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Creative Job Titles Can Alienate Suitable Candidates

Published: Friday 24th August 2018

Man searching for a job on his laptop

These days, many companies use creative job titles to try and appeal to more job candidates. But although having a Director of Fun, a Chief Inspiration Officer or a Sales Ninja will surely make a company stand out, these ‘out-of-the-box’ job titles could be doing more harm than good and actually mean that businesses are missing out on the most suitable candidates.

When employers or recruiters create unique titles, they forget that most job seekers nowadays look for new jobs digitally, either using search engines, job boards or social media. Out-of-the-box titles make it much harder to reach the target candidates, who are unlikely to search for the title used. While unique titles can help attract attention, employers should make sure not to choose something that could easily confuse job seekers. By looking at the job search from the position of the job seeker, employers and recruiters can work out their best approach. What titles will the ideal candidates most likely be searching for when they log onto common job boards or when they are googling to find out about new positions? What job title will get seen by most of the candidates? These are the job titles that a client will want to use in the job ad. By using standard terminology and relevant keywords, traffic and response rates will be increased and a much larger talent pool can be reached.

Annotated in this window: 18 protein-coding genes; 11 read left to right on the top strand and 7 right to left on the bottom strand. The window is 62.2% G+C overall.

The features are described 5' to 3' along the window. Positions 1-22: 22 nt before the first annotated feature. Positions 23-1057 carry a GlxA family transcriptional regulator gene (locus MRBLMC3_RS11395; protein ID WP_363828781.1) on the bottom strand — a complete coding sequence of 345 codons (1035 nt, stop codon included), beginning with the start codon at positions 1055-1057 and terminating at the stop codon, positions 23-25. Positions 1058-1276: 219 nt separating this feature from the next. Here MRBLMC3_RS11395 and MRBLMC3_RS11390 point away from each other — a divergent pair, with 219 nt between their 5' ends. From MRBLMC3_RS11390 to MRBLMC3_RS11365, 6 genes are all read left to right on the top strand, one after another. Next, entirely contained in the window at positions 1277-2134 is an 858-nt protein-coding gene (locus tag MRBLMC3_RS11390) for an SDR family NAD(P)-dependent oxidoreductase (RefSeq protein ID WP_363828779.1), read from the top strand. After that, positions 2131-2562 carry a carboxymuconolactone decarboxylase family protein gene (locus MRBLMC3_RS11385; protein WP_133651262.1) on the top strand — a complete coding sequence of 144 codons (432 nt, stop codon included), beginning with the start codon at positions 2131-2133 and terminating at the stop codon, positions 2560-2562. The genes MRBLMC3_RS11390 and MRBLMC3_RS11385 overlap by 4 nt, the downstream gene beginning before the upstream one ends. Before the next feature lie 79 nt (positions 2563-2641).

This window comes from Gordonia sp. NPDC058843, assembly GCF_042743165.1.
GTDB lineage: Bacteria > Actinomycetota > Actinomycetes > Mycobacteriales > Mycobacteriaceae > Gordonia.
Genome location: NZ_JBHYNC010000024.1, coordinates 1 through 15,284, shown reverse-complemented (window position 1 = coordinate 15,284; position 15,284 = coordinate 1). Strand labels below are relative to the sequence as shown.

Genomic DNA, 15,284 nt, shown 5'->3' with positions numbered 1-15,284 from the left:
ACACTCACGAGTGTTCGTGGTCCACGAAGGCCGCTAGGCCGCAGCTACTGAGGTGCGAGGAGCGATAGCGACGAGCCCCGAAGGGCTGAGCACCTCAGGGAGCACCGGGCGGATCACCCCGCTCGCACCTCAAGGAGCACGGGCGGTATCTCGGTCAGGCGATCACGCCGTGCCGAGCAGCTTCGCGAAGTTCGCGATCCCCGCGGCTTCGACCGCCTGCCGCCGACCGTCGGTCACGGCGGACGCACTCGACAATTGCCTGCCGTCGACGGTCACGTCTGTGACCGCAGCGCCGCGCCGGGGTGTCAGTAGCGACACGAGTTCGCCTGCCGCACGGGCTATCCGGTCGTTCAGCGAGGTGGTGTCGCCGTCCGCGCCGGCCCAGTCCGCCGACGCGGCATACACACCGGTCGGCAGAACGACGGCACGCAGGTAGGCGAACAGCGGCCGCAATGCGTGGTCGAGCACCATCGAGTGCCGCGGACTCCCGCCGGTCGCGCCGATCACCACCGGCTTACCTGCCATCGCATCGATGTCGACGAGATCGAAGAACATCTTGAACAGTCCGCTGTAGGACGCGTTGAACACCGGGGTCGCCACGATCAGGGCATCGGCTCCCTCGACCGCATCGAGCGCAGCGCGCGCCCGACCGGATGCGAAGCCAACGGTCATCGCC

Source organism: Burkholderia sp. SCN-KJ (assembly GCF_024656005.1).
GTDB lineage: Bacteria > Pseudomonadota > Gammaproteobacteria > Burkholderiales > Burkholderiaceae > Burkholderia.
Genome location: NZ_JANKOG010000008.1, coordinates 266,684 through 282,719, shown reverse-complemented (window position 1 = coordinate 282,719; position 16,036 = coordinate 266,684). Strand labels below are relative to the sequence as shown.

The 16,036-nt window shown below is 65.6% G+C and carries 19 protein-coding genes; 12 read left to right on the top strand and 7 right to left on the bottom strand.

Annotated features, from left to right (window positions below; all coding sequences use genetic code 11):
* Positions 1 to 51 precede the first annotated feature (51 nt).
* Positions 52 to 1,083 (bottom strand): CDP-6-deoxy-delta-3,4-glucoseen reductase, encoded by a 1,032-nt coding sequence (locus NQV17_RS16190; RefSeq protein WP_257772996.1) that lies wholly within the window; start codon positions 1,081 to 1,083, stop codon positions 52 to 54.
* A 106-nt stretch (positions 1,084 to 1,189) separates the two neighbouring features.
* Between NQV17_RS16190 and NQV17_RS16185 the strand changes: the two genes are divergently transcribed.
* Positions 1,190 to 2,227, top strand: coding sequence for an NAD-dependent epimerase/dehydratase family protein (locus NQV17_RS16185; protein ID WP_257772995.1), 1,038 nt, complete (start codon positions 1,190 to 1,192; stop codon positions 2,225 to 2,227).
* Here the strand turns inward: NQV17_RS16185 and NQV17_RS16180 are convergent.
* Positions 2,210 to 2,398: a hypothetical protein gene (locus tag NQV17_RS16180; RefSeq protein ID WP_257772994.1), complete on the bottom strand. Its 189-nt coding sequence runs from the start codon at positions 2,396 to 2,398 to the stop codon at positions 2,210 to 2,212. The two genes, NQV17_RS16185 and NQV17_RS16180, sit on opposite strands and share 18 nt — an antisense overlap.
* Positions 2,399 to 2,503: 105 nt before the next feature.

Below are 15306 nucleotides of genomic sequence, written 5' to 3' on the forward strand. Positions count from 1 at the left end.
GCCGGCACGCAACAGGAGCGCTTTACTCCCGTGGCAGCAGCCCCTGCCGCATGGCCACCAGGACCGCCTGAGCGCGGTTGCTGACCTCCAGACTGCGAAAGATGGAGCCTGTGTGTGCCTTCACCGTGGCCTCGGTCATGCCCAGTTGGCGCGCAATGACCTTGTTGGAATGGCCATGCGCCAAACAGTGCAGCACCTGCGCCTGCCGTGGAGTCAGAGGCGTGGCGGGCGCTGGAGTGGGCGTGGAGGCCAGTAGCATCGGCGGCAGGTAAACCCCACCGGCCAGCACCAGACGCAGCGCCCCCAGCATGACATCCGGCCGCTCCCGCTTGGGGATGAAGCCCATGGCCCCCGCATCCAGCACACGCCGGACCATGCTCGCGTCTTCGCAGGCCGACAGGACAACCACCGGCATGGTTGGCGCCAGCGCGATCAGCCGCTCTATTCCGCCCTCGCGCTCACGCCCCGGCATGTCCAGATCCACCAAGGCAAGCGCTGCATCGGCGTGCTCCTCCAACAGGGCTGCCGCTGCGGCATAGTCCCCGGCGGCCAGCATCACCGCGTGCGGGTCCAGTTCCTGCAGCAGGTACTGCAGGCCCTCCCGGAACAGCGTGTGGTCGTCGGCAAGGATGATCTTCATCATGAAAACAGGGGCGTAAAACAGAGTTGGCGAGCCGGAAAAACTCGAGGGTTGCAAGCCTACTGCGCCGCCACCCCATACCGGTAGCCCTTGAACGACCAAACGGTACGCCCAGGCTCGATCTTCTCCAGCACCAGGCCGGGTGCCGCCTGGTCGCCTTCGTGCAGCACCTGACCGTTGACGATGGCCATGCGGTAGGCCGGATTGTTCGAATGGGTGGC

Using standard terminology doesn’t mean the job title has to be boring.  It is perfectly acceptable using engaging language to entice candidates, as long as the title truthfully represents the job. Job seekers often use their job title to be able to identify their next role. Having an effective job title and description in place will not only mean access to a larger talent pool but an increase in the quality of qualified candidates contacting a client or company. Because of the transparency of a clear job title, job seekers will also be better able to recognise their own suitability for the position before they apply.  When creating a new job title, recruiters should make sure it matches the job description of the role they are looking to fill. The title should describe the type of work that a candidate would be hired to carry out, as well as the level they are expected to be at, such as ‘entry level’. If the position requires a particular type of industry experience or if the posting is for a niche position, clarify that in the job title. It’s also best to avoid using acronyms or abbreviations in job titles. When using full and correct spelling and grammar, search visibility will be optimized.

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